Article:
* Cisco earnings beat expectations; shares jump
* Indexes down: Dow 0.4 pct, S&P 0.4 pct, Nasdaq 0.1 pct
By Angela Moon
NEW YORK, Nov 14 U.S. stocks fell on Wednesday,
erasing earlier gains, as strong earnings from technology
bellwether Cisco weren't enough to offset investor anxiety over
U.S. budget negotiations and Europe's economic troubles.
Wall Street had opened higher after Dow component Cisco
Systems Inc reported first-quarter earnings and revenue
late Tuesday that beat expectations, sending its shares up 6.7
percent to $17.98. But the positive momentum was short-lived.
The S&P 500 has fallen 3.8 percent over the past five
trading days. The index closed below its 200-day moving average
for a fourth day in a row on Tuesday, a technical indicator that
suggests recent declines could gain momentum.
"Under this scenario, there is near-term downside risk to
1,330-1,350 (on the S&P 500), the index's lower trend channel
extended from its June low," said Ari Wald, analyst at
PrinceRidge Group, in New York.
The Dow Jones industrial average was down 51.30
points, or 0.40 percent, at 12,704.88. The Standard & Poor's 500
Index was down 4.94 points, or 0.36 percent, at 1,369.59.
The Nasdaq Composite Index was down 3.27 points, or 0.11
percent, at 2,880.62.
Despite Cisco's gains Wednesday, the broader technology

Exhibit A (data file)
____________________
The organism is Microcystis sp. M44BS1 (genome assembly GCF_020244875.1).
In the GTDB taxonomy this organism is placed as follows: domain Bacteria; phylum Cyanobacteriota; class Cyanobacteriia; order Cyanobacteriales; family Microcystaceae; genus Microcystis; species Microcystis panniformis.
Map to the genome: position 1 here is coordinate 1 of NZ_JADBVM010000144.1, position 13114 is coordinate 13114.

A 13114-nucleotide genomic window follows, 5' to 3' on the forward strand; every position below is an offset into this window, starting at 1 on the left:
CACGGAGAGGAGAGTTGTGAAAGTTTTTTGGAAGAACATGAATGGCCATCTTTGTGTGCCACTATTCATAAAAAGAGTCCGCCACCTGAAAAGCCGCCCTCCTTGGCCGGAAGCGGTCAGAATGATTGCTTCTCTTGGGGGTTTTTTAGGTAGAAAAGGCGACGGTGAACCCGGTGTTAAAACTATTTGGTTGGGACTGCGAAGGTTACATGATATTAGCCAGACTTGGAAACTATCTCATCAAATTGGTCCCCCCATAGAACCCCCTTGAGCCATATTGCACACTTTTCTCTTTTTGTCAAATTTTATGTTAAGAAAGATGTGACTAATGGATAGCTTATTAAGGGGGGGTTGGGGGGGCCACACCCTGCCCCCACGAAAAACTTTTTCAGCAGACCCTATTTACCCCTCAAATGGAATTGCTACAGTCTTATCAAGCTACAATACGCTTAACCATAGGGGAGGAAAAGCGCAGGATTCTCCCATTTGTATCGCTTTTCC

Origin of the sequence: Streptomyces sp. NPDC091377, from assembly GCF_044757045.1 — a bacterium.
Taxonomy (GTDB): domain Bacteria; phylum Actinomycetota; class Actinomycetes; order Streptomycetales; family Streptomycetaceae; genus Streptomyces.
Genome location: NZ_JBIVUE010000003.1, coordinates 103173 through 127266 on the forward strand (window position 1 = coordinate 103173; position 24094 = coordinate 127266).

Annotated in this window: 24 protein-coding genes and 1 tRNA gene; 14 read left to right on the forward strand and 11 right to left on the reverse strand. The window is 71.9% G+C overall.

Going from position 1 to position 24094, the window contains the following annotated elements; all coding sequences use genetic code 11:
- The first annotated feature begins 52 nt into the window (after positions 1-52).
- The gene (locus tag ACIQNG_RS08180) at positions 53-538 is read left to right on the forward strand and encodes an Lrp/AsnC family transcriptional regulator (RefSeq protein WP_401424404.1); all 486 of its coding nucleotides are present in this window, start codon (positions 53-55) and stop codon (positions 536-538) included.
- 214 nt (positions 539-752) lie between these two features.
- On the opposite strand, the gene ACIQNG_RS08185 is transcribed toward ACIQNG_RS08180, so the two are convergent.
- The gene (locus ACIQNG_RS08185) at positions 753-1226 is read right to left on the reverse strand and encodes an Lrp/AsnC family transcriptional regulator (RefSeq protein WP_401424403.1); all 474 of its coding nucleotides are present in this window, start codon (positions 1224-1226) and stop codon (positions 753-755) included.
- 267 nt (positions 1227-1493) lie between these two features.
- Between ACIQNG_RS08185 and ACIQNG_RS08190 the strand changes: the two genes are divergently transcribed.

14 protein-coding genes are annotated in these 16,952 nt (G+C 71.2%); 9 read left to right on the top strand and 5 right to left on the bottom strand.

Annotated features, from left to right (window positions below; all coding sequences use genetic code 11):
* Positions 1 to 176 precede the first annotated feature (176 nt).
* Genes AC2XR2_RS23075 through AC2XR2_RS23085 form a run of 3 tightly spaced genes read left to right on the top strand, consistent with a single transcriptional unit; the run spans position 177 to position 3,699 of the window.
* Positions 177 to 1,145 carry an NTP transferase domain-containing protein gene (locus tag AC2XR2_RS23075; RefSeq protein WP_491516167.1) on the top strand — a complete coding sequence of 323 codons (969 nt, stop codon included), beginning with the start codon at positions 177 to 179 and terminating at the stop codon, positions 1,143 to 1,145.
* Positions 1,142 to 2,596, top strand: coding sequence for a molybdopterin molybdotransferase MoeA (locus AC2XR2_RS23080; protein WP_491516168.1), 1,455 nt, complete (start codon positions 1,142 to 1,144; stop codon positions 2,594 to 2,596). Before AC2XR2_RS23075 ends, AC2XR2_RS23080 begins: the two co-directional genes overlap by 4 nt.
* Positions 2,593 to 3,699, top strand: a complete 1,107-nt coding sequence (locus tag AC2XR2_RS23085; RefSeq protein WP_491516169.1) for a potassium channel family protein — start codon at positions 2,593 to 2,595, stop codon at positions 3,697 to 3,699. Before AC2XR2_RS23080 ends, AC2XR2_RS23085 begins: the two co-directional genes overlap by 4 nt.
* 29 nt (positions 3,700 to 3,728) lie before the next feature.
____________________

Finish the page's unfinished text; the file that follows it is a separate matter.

sector has been weak lately, dropping almost 10 percent over the
past two months on earnings disappointments from Google
and others. It was the worst-performing sector on Tuesday.
Also in earnings news, Abercrombie & Fitch Co soared
27 percent to $39.65 after reporting a steep rise in its
quarterly profit and a full-year forecast that beat analysts'
estimates. Staples Inc rose 2.3 percent to $11.51 after
posting earnings that beat expectations.
Abercrombie, Cisco and Staples made up the top three
percentage gainers on the S&P 500.
But broader trading will likely be partially dictated by
macroeconomic issues as investors grapple with the impact of
Europe's debt crisis and the U.S. "fiscal cliff" - a series of
large, mandated tax hikes and spending cuts that start to take
effect next year.
Analysts say serious fiscal negotiations are still weeks
away, but failure to reach a deal in Congress could tip the
world's largest economy into recession.
Retail sales fell 0.3 percent in October, hurt by the impact
of a recent devastating storm in the U.S. northeast. The drop
was slightly more than expected but stocks barely reacted to the
data. Producer prices fell 0.2 percent in October, compared with
expectations for a 0.2 percent rise.
A separate piece of data showed U.S. business inventories
rose more than expected in September but stocks excluding
automobiles were flat for a second month, which could prompt
economists to lower their estimates for third-quarter growth.
European shares fell as Greece's unresolved crisis
raised questions about the region's potential for economic
growth, while anti-austerity strikes across southern Europe
added to concerns that fiscal reforms would be politically
difficult to implement.